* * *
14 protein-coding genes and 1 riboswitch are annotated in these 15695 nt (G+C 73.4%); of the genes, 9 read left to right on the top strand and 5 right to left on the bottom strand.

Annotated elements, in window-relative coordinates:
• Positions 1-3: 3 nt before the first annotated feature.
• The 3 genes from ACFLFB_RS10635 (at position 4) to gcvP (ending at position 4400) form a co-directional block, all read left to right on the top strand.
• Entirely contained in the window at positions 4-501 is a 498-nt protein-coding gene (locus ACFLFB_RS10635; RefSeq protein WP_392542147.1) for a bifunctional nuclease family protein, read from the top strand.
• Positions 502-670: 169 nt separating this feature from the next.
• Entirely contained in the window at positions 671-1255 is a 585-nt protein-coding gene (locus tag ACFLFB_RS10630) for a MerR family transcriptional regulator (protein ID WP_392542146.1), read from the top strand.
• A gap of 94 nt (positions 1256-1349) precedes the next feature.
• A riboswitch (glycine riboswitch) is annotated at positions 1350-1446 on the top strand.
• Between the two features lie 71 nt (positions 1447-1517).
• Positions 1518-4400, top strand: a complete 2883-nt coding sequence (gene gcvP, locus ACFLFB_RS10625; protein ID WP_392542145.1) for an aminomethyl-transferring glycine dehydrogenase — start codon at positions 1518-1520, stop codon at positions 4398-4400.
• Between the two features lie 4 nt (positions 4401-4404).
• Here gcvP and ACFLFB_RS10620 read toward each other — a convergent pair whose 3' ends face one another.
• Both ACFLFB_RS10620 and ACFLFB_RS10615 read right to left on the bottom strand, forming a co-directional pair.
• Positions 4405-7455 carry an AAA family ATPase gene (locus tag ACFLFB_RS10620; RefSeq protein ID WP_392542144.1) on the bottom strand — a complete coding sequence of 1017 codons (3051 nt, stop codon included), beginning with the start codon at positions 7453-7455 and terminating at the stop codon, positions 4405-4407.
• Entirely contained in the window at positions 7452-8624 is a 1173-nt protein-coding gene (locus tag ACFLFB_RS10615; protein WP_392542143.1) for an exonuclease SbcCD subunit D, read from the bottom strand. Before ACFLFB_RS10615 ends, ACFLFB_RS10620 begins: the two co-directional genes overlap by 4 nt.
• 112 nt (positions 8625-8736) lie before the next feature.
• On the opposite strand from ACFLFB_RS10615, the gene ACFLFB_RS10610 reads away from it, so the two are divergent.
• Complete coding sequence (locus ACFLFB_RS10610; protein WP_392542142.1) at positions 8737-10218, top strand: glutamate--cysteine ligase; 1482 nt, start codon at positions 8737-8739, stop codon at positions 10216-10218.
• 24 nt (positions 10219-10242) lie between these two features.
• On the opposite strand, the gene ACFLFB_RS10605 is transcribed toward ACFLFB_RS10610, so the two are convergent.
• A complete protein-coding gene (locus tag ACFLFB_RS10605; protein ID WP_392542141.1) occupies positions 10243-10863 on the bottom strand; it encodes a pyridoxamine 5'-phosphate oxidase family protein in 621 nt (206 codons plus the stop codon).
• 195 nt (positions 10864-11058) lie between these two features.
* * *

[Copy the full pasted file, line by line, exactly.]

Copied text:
14 protein-coding genes and 1 riboswitch are annotated in these 15695 nt (G+C 73.4%); of the genes, 9 read left to right on the top strand and 5 right to left on the bottom strand.

Annotated elements, in window-relative coordinates:
• Positions 1-3: 3 nt before the first annotated feature.
• The 3 genes from ACFLFB_RS10635 (at position 4) to gcvP (ending at position 4400) form a co-directional block, all read left to right on the top strand.
• Entirely contained in the window at positions 4-501 is a 498-nt protein-coding gene (locus ACFLFB_RS10635; RefSeq protein WP_392542147.1) for a bifunctional nuclease family protein, read from the top strand.
• Positions 502-670: 169 nt separating this feature from the next.
• Entirely contained in the window at positions 671-1255 is a 585-nt protein-coding gene (locus tag ACFLFB_RS10630) for a MerR family transcriptional regulator (protein ID WP_392542146.1), read from the top strand.
• A gap of 94 nt (positions 1256-1349) precedes the next feature.
• A riboswitch (glycine riboswitch) is annotated at positions 1350-1446 on the top strand.
• Between the two features lie 71 nt (positions 1447-1517).
• Positions 1518-4400, top strand: a complete 2883-nt coding sequence (gene gcvP, locus ACFLFB_RS10625; protein ID WP_392542145.1) for an aminomethyl-transferring glycine dehydrogenase — start codon at positions 1518-1520, stop codon at positions 4398-4400.
• Between the two features lie 4 nt (positions 4401-4404).
• Here gcvP and ACFLFB_RS10620 read toward each other — a convergent pair whose 3' ends face one another.
• Both ACFLFB_RS10620 and ACFLFB_RS10615 read right to left on the bottom strand, forming a co-directional pair.
• Positions 4405-7455 carry an AAA family ATPase gene (locus tag ACFLFB_RS10620; RefSeq protein ID WP_392542144.1) on the bottom strand — a complete coding sequence of 1017 codons (3051 nt, stop codon included), beginning with the start codon at positions 7453-7455 and terminating at the stop codon, positions 4405-4407.
• Entirely contained in the window at positions 7452-8624 is a 1173-nt protein-coding gene (locus tag ACFLFB_RS10615; protein WP_392542143.1) for an exonuclease SbcCD subunit D, read from the bottom strand. Before ACFLFB_RS10615 ends, ACFLFB_RS10620 begins: the two co-directional genes overlap by 4 nt.
• 112 nt (positions 8625-8736) lie before the next feature.
• On the opposite strand from ACFLFB_RS10615, the gene ACFLFB_RS10610 reads away from it, so the two are divergent.
• Complete coding sequence (locus ACFLFB_RS10610; protein WP_392542142.1) at positions 8737-10218, top strand: glutamate--cysteine ligase; 1482 nt, start codon at positions 8737-8739, stop codon at positions 10216-10218.
• 24 nt (positions 10219-10242) lie between these two features.
• On the opposite strand, the gene ACFLFB_RS10605 is transcribed toward ACFLFB_RS10610, so the two are convergent.
• A complete protein-coding gene (locus tag ACFLFB_RS10605; protein ID WP_392542141.1) occupies positions 10243-10863 on the bottom strand; it encodes a pyridoxamine 5'-phosphate oxidase family protein in 621 nt (206 codons plus the stop codon).
• 195 nt (positions 10864-11058) lie between these two features.